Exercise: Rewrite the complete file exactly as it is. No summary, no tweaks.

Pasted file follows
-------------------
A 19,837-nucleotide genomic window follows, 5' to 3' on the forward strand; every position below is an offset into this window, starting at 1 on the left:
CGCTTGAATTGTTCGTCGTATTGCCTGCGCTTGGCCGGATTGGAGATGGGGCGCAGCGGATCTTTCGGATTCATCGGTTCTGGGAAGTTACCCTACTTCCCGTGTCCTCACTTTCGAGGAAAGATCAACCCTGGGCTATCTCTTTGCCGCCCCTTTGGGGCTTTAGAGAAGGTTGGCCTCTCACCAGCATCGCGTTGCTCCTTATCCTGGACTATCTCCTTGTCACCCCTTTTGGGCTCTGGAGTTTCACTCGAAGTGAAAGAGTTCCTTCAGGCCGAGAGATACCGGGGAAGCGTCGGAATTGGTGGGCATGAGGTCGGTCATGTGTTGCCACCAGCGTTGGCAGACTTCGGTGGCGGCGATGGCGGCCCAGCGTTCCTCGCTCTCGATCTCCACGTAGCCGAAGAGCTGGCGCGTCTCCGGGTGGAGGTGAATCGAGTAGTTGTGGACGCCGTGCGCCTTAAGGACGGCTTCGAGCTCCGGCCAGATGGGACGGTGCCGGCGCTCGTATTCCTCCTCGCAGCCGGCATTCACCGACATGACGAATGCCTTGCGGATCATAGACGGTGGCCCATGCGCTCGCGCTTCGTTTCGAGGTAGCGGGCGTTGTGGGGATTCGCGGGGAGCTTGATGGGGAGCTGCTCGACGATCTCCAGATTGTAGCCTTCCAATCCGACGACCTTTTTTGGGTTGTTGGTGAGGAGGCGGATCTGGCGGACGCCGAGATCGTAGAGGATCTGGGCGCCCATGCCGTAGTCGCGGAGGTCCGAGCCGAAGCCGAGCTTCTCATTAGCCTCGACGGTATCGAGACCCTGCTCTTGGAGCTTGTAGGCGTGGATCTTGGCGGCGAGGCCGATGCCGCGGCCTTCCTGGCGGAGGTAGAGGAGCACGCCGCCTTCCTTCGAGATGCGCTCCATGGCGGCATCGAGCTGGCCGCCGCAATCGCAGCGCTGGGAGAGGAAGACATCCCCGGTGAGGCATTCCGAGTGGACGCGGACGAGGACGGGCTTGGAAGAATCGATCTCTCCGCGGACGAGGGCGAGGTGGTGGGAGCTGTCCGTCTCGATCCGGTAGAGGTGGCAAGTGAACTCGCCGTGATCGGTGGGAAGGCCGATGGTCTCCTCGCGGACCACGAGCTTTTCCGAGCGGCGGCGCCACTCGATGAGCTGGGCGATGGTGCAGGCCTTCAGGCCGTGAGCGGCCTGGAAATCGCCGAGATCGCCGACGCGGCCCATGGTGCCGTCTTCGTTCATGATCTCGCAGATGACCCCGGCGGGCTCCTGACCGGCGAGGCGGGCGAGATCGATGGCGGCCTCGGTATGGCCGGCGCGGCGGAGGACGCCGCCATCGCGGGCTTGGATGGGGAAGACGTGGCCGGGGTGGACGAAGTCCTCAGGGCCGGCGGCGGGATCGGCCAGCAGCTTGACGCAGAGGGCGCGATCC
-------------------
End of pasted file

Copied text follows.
A 19,837-nucleotide genomic window follows, 5' to 3' on the forward strand; every position below is an offset into this window, starting at 1 on the left:
CGCTTGAATTGTTCGTCGTATTGCCTGCGCTTGGCCGGATTGGAGATGGGGCGCAGCGGATCTTTCGGATTCATCGGTTCTGGGAAGTTACCCTACTTCCCGTGTCCTCACTTTCGAGGAAAGATCAACCCTGGGCTATCTCTTTGCCGCCCCTTTGGGGCTTTAGAGAAGGTTGGCCTCTCACCAGCATCGCGTTGCTCCTTATCCTGGACTATCTCCTTGTCACCCCTTTTGGGCTCTGGAGTTTCACTCGAAGTGAAAGAGTTCCTTCAGGCCGAGAGATACCGGGGAAGCGTCGGAATTGGTGGGCATGAGGTCGGTCATGTGTTGCCACCAGCGTTGGCAGACTTCGGTGGCGGCGATGGCGGCCCAGCGTTCCTCGCTCTCGATCTCCACGTAGCCGAAGAGCTGGCGCGTCTCCGGGTGGAGGTGAATCGAGTAGTTGTGGACGCCGTGCGCCTTAAGGACGGCTTCGAGCTCCGGCCAGATGGGACGGTGCCGGCGCTCGTATTCCTCCTCGCAGCCGGCATTCACCGACATGACGAATGCCTTGCGGATCATAGACGGTGGCCCATGCGCTCGCGCTTCGTTTCGAGGTAGCGGGCGTTGTGGGGATTCGCGGGGAGCTTGATGGGGAGCTGCTCGACGATCTCCAGATTGTAGCCTTCCAATCCGACGACCTTTTTTGGGTTGTTGGTGAGGAGGCGGATCTGGCGGACGCCGAGATCGTAGAGGATCTGGGCGCCCATGCCGTAGTCGCGGAGGTCCGAGCCGAAGCCGAGCTTCTCATTAGCCTCGACGGTATCGAGACCCTGCTCTTGGAGCTTGTAGGCGTGGATCTTGGCGGCGAGGCCGATGCCGCGGCCTTCCTGGCGGAGGTAGAGGAGCACGCCGCCTTCCTTCGAGATGCGCTCCATGGCGGCATCGAGCTGGCCGCCGCAATCGCAGCGCTGGGAGAGGAAGACATCCCCGGTGAGGCATTCCGAGTGGACGCGGACGAGGACGGGCTTGGAAGAATCGATCTCTCCGCGGACGAGGGCGAGGTGGTGGGAGCTGTCCGTCTCGATCCGGTAGAGGTGGCAAGTGAACTCGCCGTGATCGGTGGGAAGGCCGATGGTCTCCTCGCGGACCACGAGCTTTTCCGAGCGGCGGCGCCACTCGATGAGCTGGGCGATGGTGCAGGCCTTCAGGCCGTGAGCGGCCTGGAAATCGCCGAGATCGCCGACGCGGCCCATGGTGCCGTCTTCGTTCATGATCTCGCAGATGACCCCGGCGGGCTCCTGACCGGCGAGGCGGGCGAGATCGATGGCGGCCTCGGTATGGCCGGCGCGGCGGAGGACGCCGCCATCGCGGGCTTGGATGGGGAAGACGTGGCCGGGGTGGACGAAGTCCTCAGGGCCGGCGGCGGGATCGGCCAGCAGCTTGACGCAGAGGGCGCGATCC